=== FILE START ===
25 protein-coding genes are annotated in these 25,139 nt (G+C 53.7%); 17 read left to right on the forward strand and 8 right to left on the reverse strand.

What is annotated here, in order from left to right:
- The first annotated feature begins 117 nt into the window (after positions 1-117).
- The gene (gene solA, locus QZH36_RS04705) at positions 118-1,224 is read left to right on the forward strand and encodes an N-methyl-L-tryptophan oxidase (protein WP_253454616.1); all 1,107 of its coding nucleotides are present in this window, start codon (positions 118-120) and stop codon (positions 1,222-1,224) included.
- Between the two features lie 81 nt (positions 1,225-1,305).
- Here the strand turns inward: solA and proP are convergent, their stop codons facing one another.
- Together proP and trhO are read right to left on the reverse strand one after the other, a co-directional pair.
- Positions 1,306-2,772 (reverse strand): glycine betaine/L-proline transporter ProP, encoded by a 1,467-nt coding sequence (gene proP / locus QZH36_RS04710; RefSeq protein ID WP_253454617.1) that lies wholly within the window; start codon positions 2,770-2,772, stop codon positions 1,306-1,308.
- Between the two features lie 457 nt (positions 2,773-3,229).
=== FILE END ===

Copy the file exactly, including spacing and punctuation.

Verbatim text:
25 protein-coding genes are annotated in these 25,139 nt (G+C 53.7%); 17 read left to right on the forward strand and 8 right to left on the reverse strand.

What is annotated here, in order from left to right:
- The first annotated feature begins 117 nt into the window (after positions 1-117).
- The gene (gene solA, locus QZH36_RS04705) at positions 118-1,224 is read left to right on the forward strand and encodes an N-methyl-L-tryptophan oxidase (protein WP_253454616.1); all 1,107 of its coding nucleotides are present in this window, start codon (positions 118-120) and stop codon (positions 1,222-1,224) included.
- Between the two features lie 81 nt (positions 1,225-1,305).
- Here the strand turns inward: solA and proP are convergent, their stop codons facing one another.
- Together proP and trhO are read right to left on the reverse strand one after the other, a co-directional pair.
- Positions 1,306-2,772 (reverse strand): glycine betaine/L-proline transporter ProP, encoded by a 1,467-nt coding sequence (gene proP / locus QZH36_RS04710; RefSeq protein ID WP_253454617.1) that lies wholly within the window; start codon positions 2,770-2,772, stop codon positions 1,306-1,308.
- Between the two features lie 457 nt (positions 2,773-3,229).